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In my last couple of blog posts I’ve been talking about the link between anxiety and depression, as well as what we can do about dealing with depression. I hope I’m not depressing all of you with my discussion about depression! I’m going to give over one more post to this topic to talk about how depression can become a set of habits, and the need to see that AS a habit that can be challenged and changed.

There is a lot of interesting material these days on the subject of habits. One of the most interesting is how habits get formed in a very old and basic part of our brains – i.e., habits are very basic to our nature and our thinking (especially our unconscious thinking, once they are formed.) Even more interesting is the fact that once they’re formed they are very difficult to change unless you make a deliberate, conscious effort.

Because, apparently, habits are by their nature behavior patterns we develop so we CAN stop thinking about doing them – they are automatic programs that our brain can run so it doesn’t take as much energy to do them. (Yes, it’s true – our brains our lazy. Well, not lazy really –but very concerned about energy conservation. It takes energy to think, in case you haven’t noticed. I’m lifting this information btw from a great book called The Power of Habit by Charles Duhigg.)

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That’s great when the habit is good driving skills or operating a sharp knife when you’re cutting carrots for your salad. That’s not so great when it comes to the bad habits we develop, like eating too many cookies or chronic worrying and the patterns we develop around depression.

Bad Habits

(Does that sound like the start of a nun joke?) Let’s start with the way that depression gets us to sit down and do nothing when we it comes to visit. We don’t FEEL like doing anything. Our bodies feel heavy, the world turns gray and we just want to hide under the covers and from the world. (That’s flight or fight stuff – helping us run away from the stuff that scares us.) It is JUST rewarding enough to begin the formation of a habit, and so the next time depression shows up we are tempted to do it again…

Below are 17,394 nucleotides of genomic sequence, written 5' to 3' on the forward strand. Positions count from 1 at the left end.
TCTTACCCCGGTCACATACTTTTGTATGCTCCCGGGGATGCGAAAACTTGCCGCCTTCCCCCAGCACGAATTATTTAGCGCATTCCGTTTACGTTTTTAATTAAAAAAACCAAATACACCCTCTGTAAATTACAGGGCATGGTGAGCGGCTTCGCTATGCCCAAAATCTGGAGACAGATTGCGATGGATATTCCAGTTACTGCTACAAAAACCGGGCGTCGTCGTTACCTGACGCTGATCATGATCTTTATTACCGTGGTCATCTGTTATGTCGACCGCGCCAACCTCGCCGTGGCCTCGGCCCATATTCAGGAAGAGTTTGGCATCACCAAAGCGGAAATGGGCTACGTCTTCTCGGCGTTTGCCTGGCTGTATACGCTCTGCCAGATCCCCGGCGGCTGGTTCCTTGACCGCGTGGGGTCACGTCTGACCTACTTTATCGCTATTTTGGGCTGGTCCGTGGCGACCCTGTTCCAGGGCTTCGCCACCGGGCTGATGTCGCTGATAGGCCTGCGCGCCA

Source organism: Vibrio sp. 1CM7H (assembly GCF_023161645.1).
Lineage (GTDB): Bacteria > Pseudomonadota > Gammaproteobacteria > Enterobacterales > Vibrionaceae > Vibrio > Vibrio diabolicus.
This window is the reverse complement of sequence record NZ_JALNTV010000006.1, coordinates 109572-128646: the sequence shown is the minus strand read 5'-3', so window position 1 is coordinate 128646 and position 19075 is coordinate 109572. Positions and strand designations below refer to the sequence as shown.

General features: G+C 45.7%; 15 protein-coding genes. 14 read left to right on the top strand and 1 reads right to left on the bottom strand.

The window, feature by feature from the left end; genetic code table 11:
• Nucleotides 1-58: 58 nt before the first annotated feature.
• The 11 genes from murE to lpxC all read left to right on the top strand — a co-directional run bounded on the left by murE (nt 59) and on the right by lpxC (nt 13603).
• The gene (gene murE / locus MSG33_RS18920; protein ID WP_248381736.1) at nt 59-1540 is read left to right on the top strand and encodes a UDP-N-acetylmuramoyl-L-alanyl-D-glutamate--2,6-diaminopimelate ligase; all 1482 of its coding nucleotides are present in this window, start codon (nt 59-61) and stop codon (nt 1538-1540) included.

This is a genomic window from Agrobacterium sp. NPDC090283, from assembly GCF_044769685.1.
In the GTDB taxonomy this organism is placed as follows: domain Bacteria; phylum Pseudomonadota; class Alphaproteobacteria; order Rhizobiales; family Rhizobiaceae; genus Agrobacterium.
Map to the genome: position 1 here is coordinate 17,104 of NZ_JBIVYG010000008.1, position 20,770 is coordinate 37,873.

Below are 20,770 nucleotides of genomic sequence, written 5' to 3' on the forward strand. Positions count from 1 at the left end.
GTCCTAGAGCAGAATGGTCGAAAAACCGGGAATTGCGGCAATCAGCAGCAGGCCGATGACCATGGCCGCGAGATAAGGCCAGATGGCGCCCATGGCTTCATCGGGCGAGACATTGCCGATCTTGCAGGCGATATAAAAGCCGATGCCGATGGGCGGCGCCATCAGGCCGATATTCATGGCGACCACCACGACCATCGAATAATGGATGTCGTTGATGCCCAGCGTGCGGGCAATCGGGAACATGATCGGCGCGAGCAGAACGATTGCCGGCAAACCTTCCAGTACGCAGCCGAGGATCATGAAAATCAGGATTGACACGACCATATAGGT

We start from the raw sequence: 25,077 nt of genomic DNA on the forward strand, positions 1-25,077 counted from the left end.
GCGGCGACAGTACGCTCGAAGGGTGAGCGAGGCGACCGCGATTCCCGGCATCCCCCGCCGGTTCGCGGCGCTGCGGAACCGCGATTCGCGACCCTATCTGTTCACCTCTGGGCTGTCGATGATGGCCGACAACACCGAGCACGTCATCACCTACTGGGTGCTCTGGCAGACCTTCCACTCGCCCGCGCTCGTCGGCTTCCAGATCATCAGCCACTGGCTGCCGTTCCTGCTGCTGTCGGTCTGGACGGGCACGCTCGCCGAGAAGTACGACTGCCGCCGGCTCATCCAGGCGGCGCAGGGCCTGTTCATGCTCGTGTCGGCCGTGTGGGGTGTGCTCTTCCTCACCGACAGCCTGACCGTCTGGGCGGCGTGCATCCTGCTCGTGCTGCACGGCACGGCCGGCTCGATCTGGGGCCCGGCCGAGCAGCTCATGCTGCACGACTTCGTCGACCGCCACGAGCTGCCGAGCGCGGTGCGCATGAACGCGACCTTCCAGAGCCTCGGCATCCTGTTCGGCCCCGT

Two bad things from this bad habit: 1) we grind to a stop physically, which isn’t useful when we’re depressed (physical movement and engagement in our world are good counter moves to the game of depression) and 2) we start avoiding our depression rather than turning to sort out what thinking was getting us to depression in the first place.

As I mentioned above, once a habit is formed it tends to drop from our conscious thinking. Once that happens it takes some effort to change that habit. Think about your own habits for a minute. What do you do without thinking? Do you take the same route to work every day? Tend to make the same foods for dinner? It’s easier, right? Do you watch the same TV shows, do the same thing when you exercise, etc.?

Habit 3

It takes conscious thought and effort to first summon a habit to your awareness, then change the pattern of the habit. In the Power of Habit it says that to change a habit we have to disrupt the sequence of that habit – introduce something new to the experience – to change the pattern of that habit. What does that mean for depression?

Depression is, Weirdly Enough, a Habit

Let’s say you’re fighting depression. And it’s been going on for a while. So the morning comes, you wake up, and you feel blue. You just don’t have any motivation. It just seems like a good idea to lie there in your bed, staring at the ceiling, wishing you felt better. You KNOW that just lying here isn’t useful to you, but you just don’t have any energy. What’s the point anyway? Everything is pointless, nothing is going to change, blah blah blah – and on you go, feeding the habit of depression…